Often, television will offer you the same product at two different intellectual price points. This week, for example, you could take your Roman history in a Tesco Finest sort of way, with Simon Sebag Montefiore's three-part series for BBC4. Or you could go for the Domino's stuffed-crust- pizza version delivered by Dan Snow on BBC1 last night - Rome's Lost Empire. The former is one for those who like to think of themselves as having a connoisseur's palate for such things. The latter appears to have been made for those assumed not really to have a taste for it at all, so has been pumped up with television's favourite flavour enhancers - ersatz jeopardy and CGI magic.
That's a tiny bit harsh. I actually quite enjoyed Rome's Lost Empire and it had a lot of intriguing material in it. But if you'd trimmed the factitious narrative spicing from it, you'd have been left with a tight one-hour programme instead of the slightly sprawling one hour and 20 minutes it actually occupied. I suppose they wanted a bit of imperial scope to match the historical pomp of the subject matter, but what's baffling is how transparently bolted- on the enhancements are, and how unlikely it is that they would seduce a reluctant viewer. I'm not talking about CGI here, incidentally - few of us are immune to seeing a great work of Roman engineering magicked back into place on its original site. I'm talking about the uneasy feeling that Bonekickers is the model for their account of intellectual exploration.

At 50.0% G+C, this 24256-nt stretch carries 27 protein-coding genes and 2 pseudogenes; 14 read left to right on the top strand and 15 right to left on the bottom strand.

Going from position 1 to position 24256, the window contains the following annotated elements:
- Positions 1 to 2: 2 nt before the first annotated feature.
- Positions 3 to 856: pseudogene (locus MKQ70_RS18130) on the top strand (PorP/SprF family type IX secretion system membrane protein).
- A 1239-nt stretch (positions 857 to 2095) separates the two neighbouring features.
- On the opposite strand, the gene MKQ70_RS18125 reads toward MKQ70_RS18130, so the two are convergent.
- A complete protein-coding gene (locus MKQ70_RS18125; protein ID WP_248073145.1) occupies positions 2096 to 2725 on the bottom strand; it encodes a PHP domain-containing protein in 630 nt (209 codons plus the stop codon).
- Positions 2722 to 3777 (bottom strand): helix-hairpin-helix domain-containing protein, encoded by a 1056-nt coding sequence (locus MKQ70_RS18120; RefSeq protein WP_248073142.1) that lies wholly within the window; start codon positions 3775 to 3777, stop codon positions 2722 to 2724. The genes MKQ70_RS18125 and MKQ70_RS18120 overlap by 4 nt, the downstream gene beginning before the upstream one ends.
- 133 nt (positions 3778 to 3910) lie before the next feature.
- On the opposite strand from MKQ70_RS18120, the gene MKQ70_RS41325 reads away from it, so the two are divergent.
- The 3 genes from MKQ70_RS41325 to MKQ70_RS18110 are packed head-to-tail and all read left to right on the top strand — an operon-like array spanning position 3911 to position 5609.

Essentially, the programme involved the application of a relatively new field of archaeology - satellite surveying - to some important Roman sites. Snow travelled to locations in the ancient empire with Sarah Parcak, a satellite archaeologist, to see whether her findings could add anything to existing knowledge. Short answer? Yes. A lot. Several pick-and-trowel archaeologists appeared to be genuinely excited by what she'd spotted after hours staring at her laptop. …